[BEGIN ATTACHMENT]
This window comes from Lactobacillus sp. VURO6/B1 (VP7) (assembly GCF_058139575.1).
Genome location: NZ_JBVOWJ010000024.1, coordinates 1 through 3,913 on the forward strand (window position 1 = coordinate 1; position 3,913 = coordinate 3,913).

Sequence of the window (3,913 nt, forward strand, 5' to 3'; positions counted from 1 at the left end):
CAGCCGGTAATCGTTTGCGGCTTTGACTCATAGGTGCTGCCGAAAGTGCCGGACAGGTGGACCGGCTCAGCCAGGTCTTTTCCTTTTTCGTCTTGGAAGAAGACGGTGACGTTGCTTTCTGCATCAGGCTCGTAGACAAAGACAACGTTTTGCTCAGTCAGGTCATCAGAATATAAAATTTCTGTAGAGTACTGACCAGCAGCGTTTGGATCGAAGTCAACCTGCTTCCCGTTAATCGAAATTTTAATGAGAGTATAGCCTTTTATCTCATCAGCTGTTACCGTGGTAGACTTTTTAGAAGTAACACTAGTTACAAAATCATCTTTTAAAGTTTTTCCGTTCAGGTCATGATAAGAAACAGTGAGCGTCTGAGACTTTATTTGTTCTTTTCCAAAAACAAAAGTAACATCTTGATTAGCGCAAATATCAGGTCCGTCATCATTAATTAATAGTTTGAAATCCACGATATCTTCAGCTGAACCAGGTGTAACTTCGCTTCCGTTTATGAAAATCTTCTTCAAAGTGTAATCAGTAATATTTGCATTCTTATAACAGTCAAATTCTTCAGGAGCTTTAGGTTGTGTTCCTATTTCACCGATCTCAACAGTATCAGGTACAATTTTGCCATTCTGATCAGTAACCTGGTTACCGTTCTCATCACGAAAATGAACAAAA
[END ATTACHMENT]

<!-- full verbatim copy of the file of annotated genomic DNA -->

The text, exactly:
This window comes from Lactobacillus sp. VURO6/B1 (VP7) (assembly GCF_058139575.1).
Genome location: NZ_JBVOWJ010000024.1, coordinates 1 through 3,913 on the forward strand (window position 1 = coordinate 1; position 3,913 = coordinate 3,913).

Sequence of the window (3,913 nt, forward strand, 5' to 3'; positions counted from 1 at the left end):
CAGCCGGTAATCGTTTGCGGCTTTGACTCATAGGTGCTGCCGAAAGTGCCGGACAGGTGGACCGGCTCAGCCAGGTCTTTTCCTTTTTCGTCTTGGAAGAAGACGGTGACGTTGCTTTCTGCATCAGGCTCGTAGACAAAGACAACGTTTTGCTCAGTCAGGTCATCAGAATATAAAATTTCTGTAGAGTACTGACCAGCAGCGTTTGGATCGAAGTCAACCTGCTTCCCGTTAATCGAAATTTTAATGAGAGTATAGCCTTTTATCTCATCAGCTGTTACCGTGGTAGACTTTTTAGAAGTAACACTAGTTACAAAATCATCTTTTAAAGTTTTTCCGTTCAGGTCATGATAAGAAACAGTGAGCGTCTGAGACTTTATTTGTTCTTTTCCAAAAACAAAAGTAACATCTTGATTAGCGCAAATATCAGGTCCGTCATCATTAATTAATAGTTTGAAATCCACGATATCTTCAGCTGAACCAGGTGTAACTTCGCTTCCGTTTATGAAAATCTTCTTCAAAGTGTAATCAGTAATATTTGCATTCTTATAACAGTCAAATTCTTCAGGAGCTTTAGGTTGTGTTCCTATTTCACCGATCTCAACAGTATCAGGTACAATTTTGCCATTCTGATCAGTAACCTGGTTACCGTTCTCATCACGAAAATGAACAAAA